By applying modern medical-imaging technologies (CT, MRI), the human body can be investigated in three dimensions (3D). The data set produced by a tomography reconstruction assigns a data value to each point of a 3D lattice, which represents a physical property of a material. The larger the number of the reconstructed samples, the more difficult is the real-time visualization of the 3D data set.
Early CPU-based visualization algorithms are not appropriate for an interactive investigation of the 3D data, since after changing the rendering parameters (viewing direction, transfer function, illumination, cutting planes) the recalculation of the image can take several minutes. However, due to the development of the graphics processors (GPU), today a volumetric data of moderate resolution (5123 voxels) can be rendered in real time even on a PC. The goal of this thesis is to introduce and compare the most popular GPU-based rendering techniques, and to implement a concrete algorithm using a step-by-step software-design methodology.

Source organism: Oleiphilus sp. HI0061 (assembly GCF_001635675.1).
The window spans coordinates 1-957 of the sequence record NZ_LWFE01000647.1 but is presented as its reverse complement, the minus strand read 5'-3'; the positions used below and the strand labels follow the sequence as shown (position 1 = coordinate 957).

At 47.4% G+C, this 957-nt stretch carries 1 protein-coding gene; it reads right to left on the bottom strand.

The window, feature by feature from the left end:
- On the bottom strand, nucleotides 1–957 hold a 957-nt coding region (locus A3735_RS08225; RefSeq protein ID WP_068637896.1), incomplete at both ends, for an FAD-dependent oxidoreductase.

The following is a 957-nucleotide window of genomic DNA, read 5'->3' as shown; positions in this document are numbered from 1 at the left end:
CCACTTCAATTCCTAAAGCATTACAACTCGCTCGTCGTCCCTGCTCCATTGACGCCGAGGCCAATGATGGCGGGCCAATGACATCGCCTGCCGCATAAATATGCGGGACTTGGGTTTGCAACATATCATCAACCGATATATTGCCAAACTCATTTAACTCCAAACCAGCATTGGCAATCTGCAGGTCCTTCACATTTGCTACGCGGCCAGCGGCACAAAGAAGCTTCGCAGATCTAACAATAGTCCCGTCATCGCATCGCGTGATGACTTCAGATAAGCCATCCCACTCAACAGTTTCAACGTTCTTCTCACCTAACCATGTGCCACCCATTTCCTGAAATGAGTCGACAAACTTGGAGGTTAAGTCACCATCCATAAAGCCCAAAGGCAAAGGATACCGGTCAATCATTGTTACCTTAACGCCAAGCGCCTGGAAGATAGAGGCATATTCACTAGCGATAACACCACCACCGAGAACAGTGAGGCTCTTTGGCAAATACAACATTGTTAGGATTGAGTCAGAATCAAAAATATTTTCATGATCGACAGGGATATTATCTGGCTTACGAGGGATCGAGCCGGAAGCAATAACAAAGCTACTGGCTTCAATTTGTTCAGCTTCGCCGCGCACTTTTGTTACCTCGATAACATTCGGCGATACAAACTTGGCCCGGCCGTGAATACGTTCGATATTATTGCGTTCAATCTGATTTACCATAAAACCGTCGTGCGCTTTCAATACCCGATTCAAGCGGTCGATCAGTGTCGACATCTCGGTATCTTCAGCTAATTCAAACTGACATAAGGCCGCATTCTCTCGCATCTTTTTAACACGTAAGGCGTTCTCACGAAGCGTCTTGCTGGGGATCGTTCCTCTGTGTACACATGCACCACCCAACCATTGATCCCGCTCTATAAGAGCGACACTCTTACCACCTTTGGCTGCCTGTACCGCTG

During the implementation of the application, I evaluated the functional limitations of the standard graphics pipeline, and studied what visualization models can be realized without programming the GPU. Nevertheless, my major goal was to modify the default functionality of the GPU by directly programming the pixel and vertex shaders such that the application supports the most visualization models. I tested the implemented application on real-world medical data.
In order to ensure platform-independence, I used the C++ programming language with the OpenGL graphics library, and I wrote the shader programs of the graphics hardware in GLSL.